Solar farm powers Morriston Hospital for 50 hours

Written by on 14th March 2022

The UK’s first hospital-owned solar farm has surpassed expectations by providing enough electricity to not only contribute to the daily power needs of Morriston Hospital in Swansea, but to also cover 100% of its demand for 50 hours.

This is despite only operating during the shortest days of the year.

The £5.7m solar farm was built thanks to a loan scheme set up by the Welsh Government to decarbonise the public sector by 2030, and is repayable on an invest to save basis.

It is estimated that the hospital has already saved an estimated £120,000 in electricity bills since it was switched on in November, and is projected to save 1000 tonnes of carbon and £500,000 per year in bills when fully operational.

It has already produced 30,000 kWh surplus energy that’s been sold back to the energy grid at a profit to the hospital.

Visiting the 4MW project on Brynwhillach Farm, which is linked to Morriston by a 3km private wire, Minister for Climate Change Julie James said:

“We want our energy to come from community owned and locally run renewable energy sources in Wales.

“This will ensure our supply is resilient, reliable and reasonable for both our planet and our pockets.

“We have bold ambitions to decarbonise the public sector by 2030. Morriston Hospital- which depend not only on the powers of their staff, but also the energy hungry machines to keep their patients alive and well- have blazed the trail in their switch to renewables, which makes sense both financially and to the health of the people of Wales.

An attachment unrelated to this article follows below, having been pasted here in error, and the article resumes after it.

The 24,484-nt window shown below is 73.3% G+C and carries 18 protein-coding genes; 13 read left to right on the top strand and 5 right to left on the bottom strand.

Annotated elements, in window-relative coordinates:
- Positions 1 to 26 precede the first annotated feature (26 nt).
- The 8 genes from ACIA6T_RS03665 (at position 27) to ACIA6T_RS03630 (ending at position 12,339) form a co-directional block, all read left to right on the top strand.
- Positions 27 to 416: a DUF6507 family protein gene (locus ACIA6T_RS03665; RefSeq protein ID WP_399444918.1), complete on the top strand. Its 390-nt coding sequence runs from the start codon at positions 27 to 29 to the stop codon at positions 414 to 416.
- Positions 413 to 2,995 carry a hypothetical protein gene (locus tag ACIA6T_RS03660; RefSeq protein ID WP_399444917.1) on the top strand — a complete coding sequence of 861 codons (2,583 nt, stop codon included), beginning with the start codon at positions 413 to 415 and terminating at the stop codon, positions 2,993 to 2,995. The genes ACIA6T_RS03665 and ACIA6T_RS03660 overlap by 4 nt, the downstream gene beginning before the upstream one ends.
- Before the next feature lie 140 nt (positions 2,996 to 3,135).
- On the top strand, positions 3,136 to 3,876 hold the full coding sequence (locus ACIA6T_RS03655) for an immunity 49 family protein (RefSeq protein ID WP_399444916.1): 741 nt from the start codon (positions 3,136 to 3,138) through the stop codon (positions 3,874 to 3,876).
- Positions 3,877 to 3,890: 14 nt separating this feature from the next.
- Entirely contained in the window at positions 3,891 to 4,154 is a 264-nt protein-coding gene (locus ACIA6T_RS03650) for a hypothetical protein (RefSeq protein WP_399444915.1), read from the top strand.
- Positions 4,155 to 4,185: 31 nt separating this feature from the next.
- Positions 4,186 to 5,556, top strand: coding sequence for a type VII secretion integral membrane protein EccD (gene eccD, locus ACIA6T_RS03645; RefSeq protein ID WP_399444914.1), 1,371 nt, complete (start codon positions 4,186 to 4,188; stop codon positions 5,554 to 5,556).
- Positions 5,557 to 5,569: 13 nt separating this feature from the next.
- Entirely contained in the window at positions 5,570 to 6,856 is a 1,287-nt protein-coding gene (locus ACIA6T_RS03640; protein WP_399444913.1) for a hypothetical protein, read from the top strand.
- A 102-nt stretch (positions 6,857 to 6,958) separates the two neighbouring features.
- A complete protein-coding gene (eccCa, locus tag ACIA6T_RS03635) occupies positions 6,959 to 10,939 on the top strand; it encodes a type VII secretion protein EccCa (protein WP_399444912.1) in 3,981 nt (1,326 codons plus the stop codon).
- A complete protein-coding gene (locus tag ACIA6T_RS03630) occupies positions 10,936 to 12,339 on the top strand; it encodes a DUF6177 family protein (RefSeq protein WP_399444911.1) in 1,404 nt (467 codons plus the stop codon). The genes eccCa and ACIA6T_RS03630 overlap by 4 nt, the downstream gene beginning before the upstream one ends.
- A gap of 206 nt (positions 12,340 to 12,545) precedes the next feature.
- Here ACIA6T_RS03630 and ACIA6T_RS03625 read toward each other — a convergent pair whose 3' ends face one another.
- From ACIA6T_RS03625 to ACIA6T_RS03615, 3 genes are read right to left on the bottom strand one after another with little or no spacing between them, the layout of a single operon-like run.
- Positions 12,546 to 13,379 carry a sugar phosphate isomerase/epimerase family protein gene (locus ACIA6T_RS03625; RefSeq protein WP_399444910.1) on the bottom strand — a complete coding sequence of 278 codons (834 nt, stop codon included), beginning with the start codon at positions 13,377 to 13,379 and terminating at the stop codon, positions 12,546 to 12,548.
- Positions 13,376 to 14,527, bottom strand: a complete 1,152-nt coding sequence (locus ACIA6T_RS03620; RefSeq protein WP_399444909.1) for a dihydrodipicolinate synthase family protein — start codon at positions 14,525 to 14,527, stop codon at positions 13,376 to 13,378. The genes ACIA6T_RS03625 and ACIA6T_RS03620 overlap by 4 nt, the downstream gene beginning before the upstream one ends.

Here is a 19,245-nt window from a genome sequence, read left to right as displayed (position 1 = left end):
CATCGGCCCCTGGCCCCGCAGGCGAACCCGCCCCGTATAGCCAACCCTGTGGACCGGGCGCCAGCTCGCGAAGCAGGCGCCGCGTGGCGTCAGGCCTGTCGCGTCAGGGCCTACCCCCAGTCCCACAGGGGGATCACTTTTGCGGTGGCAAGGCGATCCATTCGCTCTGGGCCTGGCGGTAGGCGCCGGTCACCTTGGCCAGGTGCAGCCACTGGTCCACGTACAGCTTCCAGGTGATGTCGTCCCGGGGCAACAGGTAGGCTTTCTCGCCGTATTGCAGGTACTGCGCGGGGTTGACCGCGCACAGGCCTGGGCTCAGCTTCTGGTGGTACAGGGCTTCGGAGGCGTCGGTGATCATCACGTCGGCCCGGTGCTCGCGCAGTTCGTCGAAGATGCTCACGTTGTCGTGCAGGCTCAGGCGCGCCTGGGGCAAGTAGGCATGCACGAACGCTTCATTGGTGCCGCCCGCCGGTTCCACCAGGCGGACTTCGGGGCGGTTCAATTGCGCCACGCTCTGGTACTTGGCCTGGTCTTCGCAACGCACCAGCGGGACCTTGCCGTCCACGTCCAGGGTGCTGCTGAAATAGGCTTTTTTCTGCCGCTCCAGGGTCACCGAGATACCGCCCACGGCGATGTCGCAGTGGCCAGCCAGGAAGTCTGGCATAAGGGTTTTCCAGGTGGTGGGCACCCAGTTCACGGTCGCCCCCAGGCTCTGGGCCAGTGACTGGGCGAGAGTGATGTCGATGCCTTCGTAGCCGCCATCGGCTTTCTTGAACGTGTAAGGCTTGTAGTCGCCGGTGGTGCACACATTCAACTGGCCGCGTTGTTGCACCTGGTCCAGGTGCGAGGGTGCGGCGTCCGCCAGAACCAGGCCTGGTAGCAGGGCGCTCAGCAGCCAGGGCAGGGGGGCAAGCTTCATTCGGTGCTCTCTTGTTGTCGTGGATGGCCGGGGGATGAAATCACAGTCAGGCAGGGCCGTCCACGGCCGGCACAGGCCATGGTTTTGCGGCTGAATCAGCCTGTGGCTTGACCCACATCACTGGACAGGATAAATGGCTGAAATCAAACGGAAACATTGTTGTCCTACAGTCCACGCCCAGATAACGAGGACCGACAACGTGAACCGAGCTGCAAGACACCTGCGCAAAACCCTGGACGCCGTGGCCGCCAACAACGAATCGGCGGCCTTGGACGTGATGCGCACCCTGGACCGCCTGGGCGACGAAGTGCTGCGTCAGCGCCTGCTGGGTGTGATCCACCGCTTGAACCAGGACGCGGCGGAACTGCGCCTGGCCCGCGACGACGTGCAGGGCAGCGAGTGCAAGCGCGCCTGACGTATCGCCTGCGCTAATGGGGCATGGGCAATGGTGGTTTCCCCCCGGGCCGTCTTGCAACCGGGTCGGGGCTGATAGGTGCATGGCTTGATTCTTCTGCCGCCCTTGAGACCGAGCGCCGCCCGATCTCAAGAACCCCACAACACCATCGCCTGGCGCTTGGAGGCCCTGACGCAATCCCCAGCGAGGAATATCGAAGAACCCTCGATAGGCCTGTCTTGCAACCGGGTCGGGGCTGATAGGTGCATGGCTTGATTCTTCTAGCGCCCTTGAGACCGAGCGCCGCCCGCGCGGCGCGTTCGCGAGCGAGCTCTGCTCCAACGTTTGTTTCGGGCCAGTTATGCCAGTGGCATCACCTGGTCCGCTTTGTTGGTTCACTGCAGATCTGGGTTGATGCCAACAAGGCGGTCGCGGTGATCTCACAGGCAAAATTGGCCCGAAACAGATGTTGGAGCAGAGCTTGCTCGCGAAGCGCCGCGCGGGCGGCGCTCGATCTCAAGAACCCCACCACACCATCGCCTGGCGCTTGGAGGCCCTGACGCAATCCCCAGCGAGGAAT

“Our addiction to fossil fuels is proving harmful, volatile and no longer viable. In Wales we will continue to accelerate our investment in renewable energy and energy efficient measures such as those adopted at Morriston hospital, and call on the UK Government to support a socially just transition to Net Zero as we respond to the climate emergency.

“The IPCC have rung the clarion call for our planet, now we must listen and respond to the science.”

Chair of Swansea University Health Board, Emma Woollett, said:

“I am delighted that the solar farm’s performance has already exceeded our initial expectations.

“The health board’s aim is to reduce its carbon footprint and maximise opportunities to use renewable energy sources.

“The solar farm will play an important part in achieving that aim, but there is also an additional benefit in terms of cost savings. It is not only lowering our electricity costs every day, but on some days covering 100% of our electricity needs.

“With the current volatile situation with energy prices, this really shows that the investment and the long-term thinking on behalf of the health board has paid off.”

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